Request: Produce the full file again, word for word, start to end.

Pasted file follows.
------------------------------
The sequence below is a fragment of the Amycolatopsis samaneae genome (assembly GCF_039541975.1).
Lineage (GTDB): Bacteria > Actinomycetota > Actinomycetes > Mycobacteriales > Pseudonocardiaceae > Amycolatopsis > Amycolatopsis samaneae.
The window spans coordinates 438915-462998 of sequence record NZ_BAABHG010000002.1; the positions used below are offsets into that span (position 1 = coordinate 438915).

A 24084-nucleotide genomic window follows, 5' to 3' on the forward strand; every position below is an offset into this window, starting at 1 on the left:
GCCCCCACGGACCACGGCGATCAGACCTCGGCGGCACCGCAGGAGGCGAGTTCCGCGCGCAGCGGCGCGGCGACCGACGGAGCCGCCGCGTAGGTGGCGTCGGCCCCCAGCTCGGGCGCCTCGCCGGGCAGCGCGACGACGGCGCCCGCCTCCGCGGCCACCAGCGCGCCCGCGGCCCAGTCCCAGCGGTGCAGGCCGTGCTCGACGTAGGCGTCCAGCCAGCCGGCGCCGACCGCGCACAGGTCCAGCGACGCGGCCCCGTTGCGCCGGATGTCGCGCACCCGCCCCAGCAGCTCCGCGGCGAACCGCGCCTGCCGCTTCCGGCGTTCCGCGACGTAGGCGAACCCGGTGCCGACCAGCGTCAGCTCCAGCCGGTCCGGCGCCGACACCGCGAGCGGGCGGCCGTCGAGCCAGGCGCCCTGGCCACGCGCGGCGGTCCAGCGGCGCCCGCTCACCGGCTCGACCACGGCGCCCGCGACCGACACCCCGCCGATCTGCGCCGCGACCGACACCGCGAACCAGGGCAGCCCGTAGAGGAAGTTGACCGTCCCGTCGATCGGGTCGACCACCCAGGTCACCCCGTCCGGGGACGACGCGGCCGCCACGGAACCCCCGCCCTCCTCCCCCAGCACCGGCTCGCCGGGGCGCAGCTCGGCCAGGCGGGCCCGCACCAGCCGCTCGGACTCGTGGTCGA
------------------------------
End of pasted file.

The sequence below is a fragment of the Amycolatopsis samaneae genome (assembly GCF_039541975.1).
Lineage (GTDB): Bacteria > Actinomycetota > Actinomycetes > Mycobacteriales > Pseudonocardiaceae > Amycolatopsis > Amycolatopsis samaneae.
The window spans coordinates 438915-462998 of sequence record NZ_BAABHG010000002.1; the positions used below are offsets into that span (position 1 = coordinate 438915).

A 24084-nucleotide genomic window follows, 5' to 3' on the forward strand; every position below is an offset into this window, starting at 1 on the left:
GCCCCCACGGACCACGGCGATCAGACCTCGGCGGCACCGCAGGAGGCGAGTTCCGCGCGCAGCGGCGCGGCGACCGACGGAGCCGCCGCGTAGGTGGCGTCGGCCCCCAGCTCGGGCGCCTCGCCGGGCAGCGCGACGACGGCGCCCGCCTCCGCGGCCACCAGCGCGCCCGCGGCCCAGTCCCAGCGGTGCAGGCCGTGCTCGACGTAGGCGTCCAGCCAGCCGGCGCCGACCGCGCACAGGTCCAGCGACGCGGCCCCGTTGCGCCGGATGTCGCGCACCCGCCCCAGCAGCTCCGCGGCGAACCGCGCCTGCCGCTTCCGGCGTTCCGCGACGTAGGCGAACCCGGTGCCGACCAGCGTCAGCTCCAGCCGGTCCGGCGCCGACACCGCGAGCGGGCGGCCGTCGAGCCAGGCGCCCTGGCCACGCGCGGCGGTCCAGCGGCGCCCGCTCACCGGCTCGACCACGGCGCCCGCGACCGACACCCCGCCGATCTGCGCCGCGACCGACACCGCGAACCAGGGCAGCCCGTAGAGGAAGTTGACCGTCCCGTCGATCGGGTCGACCACCCAGGTCACCCCGTCCGGGGACGACGCGGCCGCCACGGAACCCCCGCCCTCCTCCCCCAGCACCGGCTCGCCGGGGCGCAGCTCGGCCAGGCGGGCCCGCACCAGCCGCTCGGACTCGTGGTCGA